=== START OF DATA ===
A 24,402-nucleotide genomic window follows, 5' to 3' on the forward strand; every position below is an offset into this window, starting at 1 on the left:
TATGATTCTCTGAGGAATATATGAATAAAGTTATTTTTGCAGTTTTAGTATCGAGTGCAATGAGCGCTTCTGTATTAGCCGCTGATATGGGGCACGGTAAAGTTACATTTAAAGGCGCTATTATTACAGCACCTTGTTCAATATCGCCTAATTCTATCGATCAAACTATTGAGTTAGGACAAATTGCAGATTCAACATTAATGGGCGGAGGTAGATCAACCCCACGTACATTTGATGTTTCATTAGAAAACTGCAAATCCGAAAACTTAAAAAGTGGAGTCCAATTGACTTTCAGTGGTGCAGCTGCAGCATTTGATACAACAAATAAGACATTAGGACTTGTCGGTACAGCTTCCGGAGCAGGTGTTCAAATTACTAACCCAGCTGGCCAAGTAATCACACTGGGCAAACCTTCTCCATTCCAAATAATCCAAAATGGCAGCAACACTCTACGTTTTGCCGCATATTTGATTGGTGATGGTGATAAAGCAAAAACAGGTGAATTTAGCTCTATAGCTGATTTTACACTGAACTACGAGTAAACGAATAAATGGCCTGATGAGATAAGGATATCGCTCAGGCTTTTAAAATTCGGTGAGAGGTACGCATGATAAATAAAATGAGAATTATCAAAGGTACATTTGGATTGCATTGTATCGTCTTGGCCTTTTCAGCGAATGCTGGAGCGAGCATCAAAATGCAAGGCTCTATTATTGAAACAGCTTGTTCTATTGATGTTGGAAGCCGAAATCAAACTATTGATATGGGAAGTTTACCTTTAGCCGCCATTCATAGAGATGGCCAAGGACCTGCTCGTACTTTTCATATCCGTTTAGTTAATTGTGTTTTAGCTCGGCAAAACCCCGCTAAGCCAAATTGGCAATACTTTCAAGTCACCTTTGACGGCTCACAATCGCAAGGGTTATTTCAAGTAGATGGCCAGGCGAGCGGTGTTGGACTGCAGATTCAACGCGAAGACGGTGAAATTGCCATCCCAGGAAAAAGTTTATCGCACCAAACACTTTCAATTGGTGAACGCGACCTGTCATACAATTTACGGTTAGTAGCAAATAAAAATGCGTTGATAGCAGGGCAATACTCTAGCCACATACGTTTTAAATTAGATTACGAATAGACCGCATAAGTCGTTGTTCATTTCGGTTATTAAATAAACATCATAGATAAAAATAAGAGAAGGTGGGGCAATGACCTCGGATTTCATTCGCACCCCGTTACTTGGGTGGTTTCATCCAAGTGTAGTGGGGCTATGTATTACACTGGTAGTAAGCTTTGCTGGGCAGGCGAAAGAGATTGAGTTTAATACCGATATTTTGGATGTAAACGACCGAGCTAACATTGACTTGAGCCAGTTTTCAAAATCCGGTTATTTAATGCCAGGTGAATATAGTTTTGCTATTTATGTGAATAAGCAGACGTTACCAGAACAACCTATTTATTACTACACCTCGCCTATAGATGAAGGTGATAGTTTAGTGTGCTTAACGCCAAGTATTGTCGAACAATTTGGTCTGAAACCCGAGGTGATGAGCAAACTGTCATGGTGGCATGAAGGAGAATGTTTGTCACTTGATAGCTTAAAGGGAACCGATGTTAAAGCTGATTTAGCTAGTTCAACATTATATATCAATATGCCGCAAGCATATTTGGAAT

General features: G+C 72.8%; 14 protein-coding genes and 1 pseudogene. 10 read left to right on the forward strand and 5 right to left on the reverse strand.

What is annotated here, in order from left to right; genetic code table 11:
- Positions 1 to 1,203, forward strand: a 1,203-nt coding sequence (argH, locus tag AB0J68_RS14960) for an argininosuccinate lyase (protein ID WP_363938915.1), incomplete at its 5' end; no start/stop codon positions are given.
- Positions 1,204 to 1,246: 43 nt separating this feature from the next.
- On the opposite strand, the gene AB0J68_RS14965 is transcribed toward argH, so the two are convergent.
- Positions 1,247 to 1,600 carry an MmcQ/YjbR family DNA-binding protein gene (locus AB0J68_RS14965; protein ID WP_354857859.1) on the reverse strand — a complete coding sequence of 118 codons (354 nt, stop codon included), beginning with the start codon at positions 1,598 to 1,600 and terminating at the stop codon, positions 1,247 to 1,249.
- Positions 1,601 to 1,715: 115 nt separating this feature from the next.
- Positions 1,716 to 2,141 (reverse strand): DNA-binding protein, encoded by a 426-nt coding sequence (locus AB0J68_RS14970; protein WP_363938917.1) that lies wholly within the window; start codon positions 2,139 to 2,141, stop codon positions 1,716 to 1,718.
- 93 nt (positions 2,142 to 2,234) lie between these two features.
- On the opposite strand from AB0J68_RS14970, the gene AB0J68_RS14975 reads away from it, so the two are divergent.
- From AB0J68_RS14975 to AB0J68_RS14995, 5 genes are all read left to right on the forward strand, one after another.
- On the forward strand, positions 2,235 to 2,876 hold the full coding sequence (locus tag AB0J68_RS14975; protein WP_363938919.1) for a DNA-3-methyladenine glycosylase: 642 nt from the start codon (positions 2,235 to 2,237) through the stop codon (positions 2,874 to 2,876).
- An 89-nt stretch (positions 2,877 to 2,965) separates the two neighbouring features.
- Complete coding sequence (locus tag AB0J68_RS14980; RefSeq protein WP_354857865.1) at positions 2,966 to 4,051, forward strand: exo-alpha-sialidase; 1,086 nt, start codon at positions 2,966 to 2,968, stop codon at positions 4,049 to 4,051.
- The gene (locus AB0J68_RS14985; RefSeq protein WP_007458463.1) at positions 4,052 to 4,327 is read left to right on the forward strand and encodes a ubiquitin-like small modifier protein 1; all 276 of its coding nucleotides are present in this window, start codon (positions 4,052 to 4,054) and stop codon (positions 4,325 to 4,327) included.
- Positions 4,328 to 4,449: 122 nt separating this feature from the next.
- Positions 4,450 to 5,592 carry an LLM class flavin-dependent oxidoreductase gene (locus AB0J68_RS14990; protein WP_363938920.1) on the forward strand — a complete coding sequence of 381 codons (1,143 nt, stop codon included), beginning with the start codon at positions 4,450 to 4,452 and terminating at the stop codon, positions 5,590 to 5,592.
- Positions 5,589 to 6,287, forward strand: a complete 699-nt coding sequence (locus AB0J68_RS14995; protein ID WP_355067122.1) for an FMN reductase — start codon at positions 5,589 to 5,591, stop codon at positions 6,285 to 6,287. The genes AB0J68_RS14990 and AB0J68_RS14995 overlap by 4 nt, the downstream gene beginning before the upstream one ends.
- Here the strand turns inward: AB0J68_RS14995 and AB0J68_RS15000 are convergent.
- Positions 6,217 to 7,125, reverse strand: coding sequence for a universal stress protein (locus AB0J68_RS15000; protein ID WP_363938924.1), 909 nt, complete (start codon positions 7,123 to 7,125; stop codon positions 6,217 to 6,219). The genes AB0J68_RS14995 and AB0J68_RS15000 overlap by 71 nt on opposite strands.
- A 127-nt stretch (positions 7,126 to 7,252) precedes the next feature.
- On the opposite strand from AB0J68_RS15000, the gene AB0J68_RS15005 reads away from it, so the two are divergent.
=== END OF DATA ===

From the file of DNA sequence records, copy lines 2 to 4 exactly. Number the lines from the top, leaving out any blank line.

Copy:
TATGATTCTCTGAGGAATATATGAATAAAGTTATTTTTGCAGTTTTAGTATCGAGTGCAATGAGCGCTTCTGTATTAGCCGCTGATATGGGGCACGGTAAAGTTACATTTAAAGGCGCTATTATTACAGCACCTTGTTCAATATCGCCTAATTCTATCGATCAAACTATTGAGTTAGGACAAATTGCAGATTCAACATTAATGGGCGGAGGTAGATCAACCCCACGTACATTTGATGTTTCATTAGAAAACTGCAAATCCGAAAACTTAAAAAGTGGAGTCCAATTGACTTTCAGTGGTGCAGCTGCAGCATTTGATACAACAAATAAGACATTAGGACTTGTCGGTACAGCTTCCGGAGCAGGTGTTCAAATTACTAACCCAGCTGGCCAAGTAATCACACTGGGCAAACCTTCTCCATTCCAAATAATCCAAAATGGCAGCAACACTCTACGTTTTGCCGCATATTTGATTGGTGATGGTGATAAAGCAAAAACAGGTGAATTTAGCTCTATAGCTGATTTTACACTGAACTACGAGTAAACGAATAAATGGCCTGATGAGATAAGGATATCGCTCAGGCTTTTAAAATTCGGTGAGAGGTACGCATGATAAATAAAATGAGAATTATCAAAGGTACATTTGGATTGCATTGTATCGTCTTGGCCTTTTCAGCGAATGCTGGAGCGAGCATCAAAATGCAAGGCTCTATTATTGAAACAGCTTGTTCTATTGATGTTGGAAGCCGAAATCAAACTATTGATATGGGAAGTTTACCTTTAGCCGCCATTCATAGAGATGGCCAAGGACCTGCTCGTACTTTTCATATCCGTTTAGTTAATTGTGTTTTAGCTCGGCAAAACCCCGCTAAGCCAAATTGGCAATACTTTCAAGTCACCTTTGACGGCTCACAATCGCAAGGGTTATTTCAAGTAGATGGCCAGGCGAGCGGTGTTGGACTGCAGATTCAACGCGAAGACGGTGAAATTGCCATCCCAGGAAAAAGTTTATCGCACCAAACACTTTCAATTGGTGAACGCGACCTGTCATACAATTTACGGTTAGTAGCAAATAAAAATGCGTTGATAGCAGGGCAATACTCTAGCCACATACGTTTTAAATTAGATTACGAATAGACCGCATAAGTCGTTGTTCATTTCGGTTATTAAATAAACATCATAGATAAAAATAAGAGAAGGTGGGGCAATGACCTCGGATTTCATTCGCACCCCGTTACTTGGGTGGTTTCATCCAAGTGTAGTGGGGCTATGTATTACACTGGTAGTAAGCTTTGCTGGGCAGGCGAAAGAGATTGAGTTTAATACCGATATTTTGGATGTAAACGACCGAGCTAACATTGACTTGAGCCAGTTTTCAAAATCCGGTTATTTAATGCCAGGTGAATATAGTTTTGCTATTTATGTGAATAAGCAGACGTTACCAGAACAACCTATTTATTACTACACCTCGCCTATAGATGAAGGTGATAGTTTAGTGTGCTTAACGCCAAGTATTGTCGAACAATTTGGTCTGAAACCCGAGGTGATGAGCAAACTGTCATGGTGGCATGAAGGAGAATGTTTGTCACTTGATAGCTTAAAGGGAACCGATGTTAAAGCTGATTTAGCTAGTTCAACATTATATATCAATATGCCGCAAGCATATTTGGAAT

General features: G+C 72.8%; 14 protein-coding genes and 1 pseudogene. 10 read left to right on the forward strand and 5 right to left on the reverse strand.

What is annotated here, in order from left to right; genetic code table 11: